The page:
By Evie McKenna
This article was originally published in the recent Winter 2015 Jackson Heights Beautification Group’s newsletter, Views from the Heights. The entire newsletter is available online at JHBG.org.
If you thought that all the hungry people you see in the news reside in conflict zones or in the poorest parts of the country, it’s time to tell you about those in need in our very own neighborhood and about the vital work being done by Lion’s Share Food Pantry at St. Marks Episcopal Church.
Food distribution takes place on the second Saturday of each month, during which time Lion’s Share helps feed 80 to 100 families and seniors. Volunteers begin at 8 a.m., assessing how much food has been collected and deciding how to stretch it so that they can serve everyone who will come to the pantry between 10 a.m. and noon that day.
A personal surprise for this writer was seeing the line of people waiting before the doors even opened, and noting how much it resembled historic photographs of Depression era breadlines. Could this be the same Jackson Heights with its fabulous weekly Sunday Farm Market, this time feeding neighbors once each month with this level of food insecurity? Sure, Jackson Heights is a mixed-income neighborhood, but the overwhelming food needs of families and individuals, many of whom are seniors, is something I thought of as happening in the big “elsewhere.”
Seeing the charitable work done at Lion’s Share Food Pantry opened my eyes to the needs right here in Jackson Heights.
The logistics of the project is a challenge that the corps of volunteers cheerily accepts. These people do an impressive job of advising and respecting all the visitors, and they continue to look out for these folks throughout the year. This means, among other collections, a coat drive in the winter, a raffle for turkeys and hams around Thanksgiving, school supplies in September, and clothing swaps occur regularly. There is no storage space at St. Mark’s Church, which means that collections cannot be held for long periods before the materials are distributed.
￼The pantry’s preferred foods include those that are nonperishable and not in glass jars (the exception is baby food). Even the little toiletries you get at hotels find a great home here. Additionally, baby and adult diapers can be added to the list, along with pet foods. Pets can be a great comfort to people who have so little or live alone, so helping feed pets is important too. When asked about other needs, Jorge Sanchez, another principal volunteer, said, “We need everything! Especially all sizes of resealable plastic bags.” For a list of donation ideas, see the box at the bottom of the next page.
The volunteers even advise on best nutritional choices and how to make food last. Blandina Salvador, a principal volunteer, explained, “Oatmeal goes a lot further than boxed cold cereals, which will be gone in a day or two.” Fresh organic vegetables and surplus fruit from the FarmSpot CSA held two days before might feed 20 families, but what about the others? For some, there simply is no fresh fruit or vegetables to be distributed. It’s a small consolation to know that, at least for the children, NYC public schools mandate that each student get a piece of fresh fruit with lunch.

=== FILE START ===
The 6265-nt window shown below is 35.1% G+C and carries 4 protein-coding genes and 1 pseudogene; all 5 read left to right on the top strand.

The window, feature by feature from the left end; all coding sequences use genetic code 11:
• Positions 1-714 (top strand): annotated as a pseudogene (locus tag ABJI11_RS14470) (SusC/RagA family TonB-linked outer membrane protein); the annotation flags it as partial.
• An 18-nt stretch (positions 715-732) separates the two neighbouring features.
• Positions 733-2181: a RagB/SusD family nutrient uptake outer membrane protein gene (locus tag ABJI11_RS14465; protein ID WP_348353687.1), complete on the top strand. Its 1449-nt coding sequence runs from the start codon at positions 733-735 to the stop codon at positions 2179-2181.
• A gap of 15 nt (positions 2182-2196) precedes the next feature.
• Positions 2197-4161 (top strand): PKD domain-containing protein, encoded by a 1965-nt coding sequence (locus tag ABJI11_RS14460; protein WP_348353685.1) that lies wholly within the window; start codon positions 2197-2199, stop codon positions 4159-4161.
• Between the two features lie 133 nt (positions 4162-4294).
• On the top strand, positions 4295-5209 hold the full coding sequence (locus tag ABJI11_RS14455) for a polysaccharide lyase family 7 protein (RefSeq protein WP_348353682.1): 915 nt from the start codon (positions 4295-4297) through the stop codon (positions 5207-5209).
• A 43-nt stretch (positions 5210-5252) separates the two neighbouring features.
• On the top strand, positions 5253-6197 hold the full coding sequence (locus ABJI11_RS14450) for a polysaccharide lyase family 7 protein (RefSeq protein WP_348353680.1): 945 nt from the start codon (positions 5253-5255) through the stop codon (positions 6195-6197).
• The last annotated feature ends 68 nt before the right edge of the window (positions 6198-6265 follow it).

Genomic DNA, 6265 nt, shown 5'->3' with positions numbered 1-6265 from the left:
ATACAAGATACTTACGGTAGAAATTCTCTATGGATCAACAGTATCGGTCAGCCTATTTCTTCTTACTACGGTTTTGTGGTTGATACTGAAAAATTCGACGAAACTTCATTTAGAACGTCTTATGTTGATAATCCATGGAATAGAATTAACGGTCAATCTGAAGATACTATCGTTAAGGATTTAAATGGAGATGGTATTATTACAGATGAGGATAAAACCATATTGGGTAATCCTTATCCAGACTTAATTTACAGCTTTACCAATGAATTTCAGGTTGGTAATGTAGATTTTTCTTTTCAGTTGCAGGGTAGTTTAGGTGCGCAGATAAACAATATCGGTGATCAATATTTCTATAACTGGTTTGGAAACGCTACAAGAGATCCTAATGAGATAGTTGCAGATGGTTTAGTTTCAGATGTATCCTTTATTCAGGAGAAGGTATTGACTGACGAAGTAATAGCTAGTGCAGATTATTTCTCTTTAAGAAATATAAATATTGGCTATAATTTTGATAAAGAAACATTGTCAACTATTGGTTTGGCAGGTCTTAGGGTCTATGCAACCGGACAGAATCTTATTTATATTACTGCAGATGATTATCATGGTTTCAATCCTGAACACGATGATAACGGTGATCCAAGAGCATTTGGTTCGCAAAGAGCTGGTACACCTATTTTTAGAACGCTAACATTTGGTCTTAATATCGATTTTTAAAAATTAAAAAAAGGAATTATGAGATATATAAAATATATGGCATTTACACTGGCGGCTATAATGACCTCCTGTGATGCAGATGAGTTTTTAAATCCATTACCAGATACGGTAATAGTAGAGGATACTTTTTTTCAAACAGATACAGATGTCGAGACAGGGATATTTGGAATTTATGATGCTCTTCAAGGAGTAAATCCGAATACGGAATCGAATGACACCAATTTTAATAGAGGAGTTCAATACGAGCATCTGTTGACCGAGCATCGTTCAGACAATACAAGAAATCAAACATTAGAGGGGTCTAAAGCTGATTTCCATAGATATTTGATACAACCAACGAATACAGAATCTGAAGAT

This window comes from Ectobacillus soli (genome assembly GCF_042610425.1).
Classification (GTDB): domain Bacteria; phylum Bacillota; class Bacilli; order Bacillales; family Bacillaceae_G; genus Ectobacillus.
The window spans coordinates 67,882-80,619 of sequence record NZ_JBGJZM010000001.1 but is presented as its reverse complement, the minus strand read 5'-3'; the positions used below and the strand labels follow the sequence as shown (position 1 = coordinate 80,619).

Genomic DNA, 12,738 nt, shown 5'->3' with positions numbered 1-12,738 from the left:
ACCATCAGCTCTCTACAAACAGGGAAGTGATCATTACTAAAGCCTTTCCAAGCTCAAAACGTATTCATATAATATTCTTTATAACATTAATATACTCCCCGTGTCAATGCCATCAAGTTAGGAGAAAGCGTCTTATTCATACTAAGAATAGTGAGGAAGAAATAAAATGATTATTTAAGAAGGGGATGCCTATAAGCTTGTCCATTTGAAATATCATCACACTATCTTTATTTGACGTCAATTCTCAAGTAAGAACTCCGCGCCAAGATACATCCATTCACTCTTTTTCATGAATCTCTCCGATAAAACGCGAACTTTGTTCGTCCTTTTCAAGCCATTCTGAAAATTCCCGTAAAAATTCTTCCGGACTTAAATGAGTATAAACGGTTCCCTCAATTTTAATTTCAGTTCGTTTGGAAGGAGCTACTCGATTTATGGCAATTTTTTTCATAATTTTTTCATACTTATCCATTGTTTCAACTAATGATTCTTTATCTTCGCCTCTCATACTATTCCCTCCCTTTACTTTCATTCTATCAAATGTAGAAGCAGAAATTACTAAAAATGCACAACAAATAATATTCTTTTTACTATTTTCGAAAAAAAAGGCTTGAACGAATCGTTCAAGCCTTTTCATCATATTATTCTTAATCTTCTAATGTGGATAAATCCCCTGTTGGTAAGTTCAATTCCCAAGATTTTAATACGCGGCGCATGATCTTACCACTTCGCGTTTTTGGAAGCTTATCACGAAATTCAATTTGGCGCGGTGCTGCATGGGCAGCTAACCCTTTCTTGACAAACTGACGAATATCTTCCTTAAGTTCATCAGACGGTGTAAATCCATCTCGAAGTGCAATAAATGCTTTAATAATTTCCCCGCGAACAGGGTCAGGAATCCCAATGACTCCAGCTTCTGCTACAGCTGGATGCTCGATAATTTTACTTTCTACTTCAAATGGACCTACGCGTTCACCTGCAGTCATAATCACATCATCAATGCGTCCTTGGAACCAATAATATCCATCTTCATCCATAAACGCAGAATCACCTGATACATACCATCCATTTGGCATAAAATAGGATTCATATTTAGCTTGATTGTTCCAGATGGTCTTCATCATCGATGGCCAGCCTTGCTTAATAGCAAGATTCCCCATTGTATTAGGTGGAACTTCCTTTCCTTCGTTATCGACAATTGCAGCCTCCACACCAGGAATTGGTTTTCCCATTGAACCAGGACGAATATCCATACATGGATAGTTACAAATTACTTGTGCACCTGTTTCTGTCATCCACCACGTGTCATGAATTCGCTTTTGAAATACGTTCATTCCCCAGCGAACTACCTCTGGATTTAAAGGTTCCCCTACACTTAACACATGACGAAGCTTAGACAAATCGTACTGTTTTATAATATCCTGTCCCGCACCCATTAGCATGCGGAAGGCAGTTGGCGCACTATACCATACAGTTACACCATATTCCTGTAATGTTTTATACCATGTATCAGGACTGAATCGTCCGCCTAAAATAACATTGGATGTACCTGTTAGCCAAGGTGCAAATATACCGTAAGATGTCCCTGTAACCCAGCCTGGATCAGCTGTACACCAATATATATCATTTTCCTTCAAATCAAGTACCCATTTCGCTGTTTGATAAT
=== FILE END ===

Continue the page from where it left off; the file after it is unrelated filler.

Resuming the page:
At this point, with the holidays (and winter) just around the corner, you may be asking, “How can I help?”
Although food donations made on the day of distribution are best, alternate arrangements are possible. Food and/or financial donations are accepted in the church office from 9 a.m. to 12 p.m. on weekdays (at the 82nd St. entrance, right inside the front door), and before 9 a.m. the second Saturday of each month.
The pantry is working on applying for nonprofit status. While it does not yet actively solicit financial donations, tax-deductible donations can be made to St. Mark’s Church with a note specifying that the money is for the Lion’s Share Food Pantry. Their treasurer will ensure that 100 percent of such donations are used only for the food pantry, and not for any religious purpose or to support general church function. Checks can be made out to St. Mark’s Church (with Lion’s Share Food Pantry in the memo line) and mailed to 33-50 82nd St., Jackson Heights, NY 11372.
The pantry also accepts online donations through Dwolla and PayPal. PayPal accepts credit cards, and Dwolla facilitates transfers from checking accounts. These apps can be accessed through the church’s website at www.sainmarks.net. Both Dwolla and PayPal options have boxes to leave special instructions or memos to write in that the donation is for the food pantry.
Lion’s Share Food Pantry welcomes volunteers to drop by and help with distributions every second Saturday from 10 a.m. to noon. They can also use volunteers for other tasks, including building a website, translations into Spanish or other languages and writing grant applications. If interested, send an email to firstname.lastname@example.org.
Lion’s Share Food Pantry was a recipient of JHBG’s recent 2015 Good Neighbor Award, held this past Sept. 26. JHBG wants to shine a spotlight on this very worthy cause, particularly at this time of year. The Lion’s Share Food Pantry won for its dedicated service to the needs of the poor in Jackson Heights.
Ideas for Lion’s Share Food Pantry
Protein foods: nut butters, canned fish, canned meats, etc. Breakfast foods: oatmeal, cereals, pancake mix, etc. Pastas, rice and pasta sauce
Canned goods: beans, veggies, soup, etc.
Baby food (glass bottles are okay)
Coffee, tea and powered milk
Household products:toilet paper, paper towels, garbage bags, dish soap, laundry detergent,
Condiments: ketchup, mustard, cooking oil, etc. Toiletries: shampoo, conditioner, hand soap, etc. Baby and adult diapers